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Revolutionary pacemaker tested in animals


Pengju Li holds protoype pacemaker

US researchers have unveiled an ultra-thin, wireless pacemaker powered by light, marking an innovation in the treatment of heart disease.


Traditional rigid pacemakers, though effective in managing irregular heart rhythms, come with limitations such as the risk of wiring failures and tissue damage.


Researchers from the Tian Lab at the University of Chicago, Illinois, have now developed a pacemaker that transforms light into electricity.


 The device is less invasive and thinner than a human hair, and consists of an optic fibre and silicon membrane. It is designed to be more accurate by generating electricity only at the points where light strikes.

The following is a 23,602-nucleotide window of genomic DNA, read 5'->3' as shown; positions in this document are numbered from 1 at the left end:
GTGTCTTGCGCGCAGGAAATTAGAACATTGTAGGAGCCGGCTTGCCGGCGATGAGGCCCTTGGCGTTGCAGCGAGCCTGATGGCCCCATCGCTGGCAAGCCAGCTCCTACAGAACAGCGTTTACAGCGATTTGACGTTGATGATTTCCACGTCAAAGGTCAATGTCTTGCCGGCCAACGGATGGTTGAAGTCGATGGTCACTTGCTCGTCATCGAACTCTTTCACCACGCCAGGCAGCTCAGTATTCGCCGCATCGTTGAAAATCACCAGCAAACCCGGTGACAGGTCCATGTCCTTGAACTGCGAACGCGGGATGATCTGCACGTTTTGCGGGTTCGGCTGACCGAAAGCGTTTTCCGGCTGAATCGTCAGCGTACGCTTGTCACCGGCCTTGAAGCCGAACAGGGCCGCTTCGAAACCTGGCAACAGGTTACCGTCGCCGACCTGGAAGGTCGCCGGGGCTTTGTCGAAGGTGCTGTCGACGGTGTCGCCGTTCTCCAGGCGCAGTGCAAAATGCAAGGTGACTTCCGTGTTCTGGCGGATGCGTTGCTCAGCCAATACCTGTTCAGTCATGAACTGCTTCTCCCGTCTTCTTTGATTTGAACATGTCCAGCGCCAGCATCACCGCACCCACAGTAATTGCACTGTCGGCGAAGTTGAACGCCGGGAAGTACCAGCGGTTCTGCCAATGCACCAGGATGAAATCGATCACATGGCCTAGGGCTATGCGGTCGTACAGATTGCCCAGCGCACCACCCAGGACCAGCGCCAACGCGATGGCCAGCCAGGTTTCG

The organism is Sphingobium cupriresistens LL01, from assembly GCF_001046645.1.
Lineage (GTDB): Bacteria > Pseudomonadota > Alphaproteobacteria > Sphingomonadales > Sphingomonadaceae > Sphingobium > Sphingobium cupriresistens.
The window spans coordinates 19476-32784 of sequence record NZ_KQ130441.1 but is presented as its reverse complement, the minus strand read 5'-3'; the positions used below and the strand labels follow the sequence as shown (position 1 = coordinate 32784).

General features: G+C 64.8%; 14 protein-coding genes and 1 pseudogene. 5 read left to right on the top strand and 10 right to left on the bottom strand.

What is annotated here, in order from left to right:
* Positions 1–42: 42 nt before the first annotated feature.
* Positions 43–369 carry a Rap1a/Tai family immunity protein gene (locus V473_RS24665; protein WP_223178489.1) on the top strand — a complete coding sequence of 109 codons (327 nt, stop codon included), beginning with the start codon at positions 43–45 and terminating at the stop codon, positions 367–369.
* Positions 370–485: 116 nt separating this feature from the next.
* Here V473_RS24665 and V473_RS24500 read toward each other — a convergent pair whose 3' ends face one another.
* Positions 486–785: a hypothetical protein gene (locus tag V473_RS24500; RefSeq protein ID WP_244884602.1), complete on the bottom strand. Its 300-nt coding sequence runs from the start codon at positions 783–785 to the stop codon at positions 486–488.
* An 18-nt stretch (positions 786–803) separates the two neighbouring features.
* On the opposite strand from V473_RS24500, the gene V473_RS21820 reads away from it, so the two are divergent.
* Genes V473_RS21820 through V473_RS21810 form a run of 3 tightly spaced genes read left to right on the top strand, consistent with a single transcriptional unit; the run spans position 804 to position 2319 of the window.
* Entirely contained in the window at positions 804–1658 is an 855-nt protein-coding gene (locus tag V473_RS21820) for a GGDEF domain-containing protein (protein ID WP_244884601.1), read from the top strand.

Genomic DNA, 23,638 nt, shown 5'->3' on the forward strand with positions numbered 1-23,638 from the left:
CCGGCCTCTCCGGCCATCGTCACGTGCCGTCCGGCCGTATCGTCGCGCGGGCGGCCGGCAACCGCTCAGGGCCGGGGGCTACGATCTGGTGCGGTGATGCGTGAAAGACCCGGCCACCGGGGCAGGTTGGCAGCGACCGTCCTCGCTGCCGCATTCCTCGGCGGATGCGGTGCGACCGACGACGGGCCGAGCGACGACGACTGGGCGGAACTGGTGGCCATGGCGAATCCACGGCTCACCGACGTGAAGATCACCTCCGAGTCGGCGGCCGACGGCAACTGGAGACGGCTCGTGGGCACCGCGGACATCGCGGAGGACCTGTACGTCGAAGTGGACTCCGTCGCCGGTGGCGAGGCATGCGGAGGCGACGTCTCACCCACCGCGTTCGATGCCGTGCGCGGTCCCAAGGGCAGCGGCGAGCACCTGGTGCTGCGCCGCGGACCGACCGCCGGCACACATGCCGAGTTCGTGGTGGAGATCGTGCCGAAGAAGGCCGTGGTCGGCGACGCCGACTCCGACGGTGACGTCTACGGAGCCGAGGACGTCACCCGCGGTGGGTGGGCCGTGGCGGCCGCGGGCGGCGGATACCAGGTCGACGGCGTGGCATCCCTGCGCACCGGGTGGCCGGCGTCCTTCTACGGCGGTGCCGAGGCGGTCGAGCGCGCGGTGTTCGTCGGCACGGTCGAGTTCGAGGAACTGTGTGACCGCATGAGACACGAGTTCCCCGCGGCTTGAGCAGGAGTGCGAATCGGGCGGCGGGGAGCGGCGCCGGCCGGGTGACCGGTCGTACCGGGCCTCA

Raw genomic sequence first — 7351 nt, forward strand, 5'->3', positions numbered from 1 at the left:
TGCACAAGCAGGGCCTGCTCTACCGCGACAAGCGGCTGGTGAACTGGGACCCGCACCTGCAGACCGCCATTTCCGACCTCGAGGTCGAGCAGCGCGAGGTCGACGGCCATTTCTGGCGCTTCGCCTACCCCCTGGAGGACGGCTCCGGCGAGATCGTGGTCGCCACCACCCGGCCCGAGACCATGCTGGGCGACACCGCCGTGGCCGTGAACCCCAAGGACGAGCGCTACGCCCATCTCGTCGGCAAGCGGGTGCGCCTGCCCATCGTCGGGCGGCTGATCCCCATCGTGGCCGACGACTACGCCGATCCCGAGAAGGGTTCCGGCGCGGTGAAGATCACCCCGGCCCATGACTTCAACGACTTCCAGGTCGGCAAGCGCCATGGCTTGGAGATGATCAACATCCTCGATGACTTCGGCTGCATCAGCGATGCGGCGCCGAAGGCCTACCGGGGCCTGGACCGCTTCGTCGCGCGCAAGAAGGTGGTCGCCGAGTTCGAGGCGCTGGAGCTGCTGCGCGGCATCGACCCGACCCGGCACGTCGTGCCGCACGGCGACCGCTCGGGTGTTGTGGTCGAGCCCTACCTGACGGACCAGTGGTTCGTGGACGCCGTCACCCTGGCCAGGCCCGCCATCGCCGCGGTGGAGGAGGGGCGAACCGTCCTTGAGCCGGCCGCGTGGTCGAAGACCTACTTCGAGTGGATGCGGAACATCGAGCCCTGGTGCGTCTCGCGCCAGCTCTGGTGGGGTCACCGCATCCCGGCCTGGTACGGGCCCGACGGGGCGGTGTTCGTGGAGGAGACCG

This technology, published in Nature, resulted in the precise regulation of heartbeats in both rats and pigs, showing great promise in treating irregular heartbeats (arrhythmia) and preventing heart failure in humans.


Narutoshi Hibino from the University of Chicago, one of the lead scientists of the study, said: “This advancement is a game-changer in cardiac resynchronization therapy. We're at the cusp of a new frontier where bioelectronics can seamlessly integrate with the body's natural functions.” 


While the technology was engineered to be temporary and safely dissolve over time inside the body, the researchers state that these pacemakers can be designed to last different lifespans.

1 Comment


Nicholson Percy
Nicholson Percy
Apr 08

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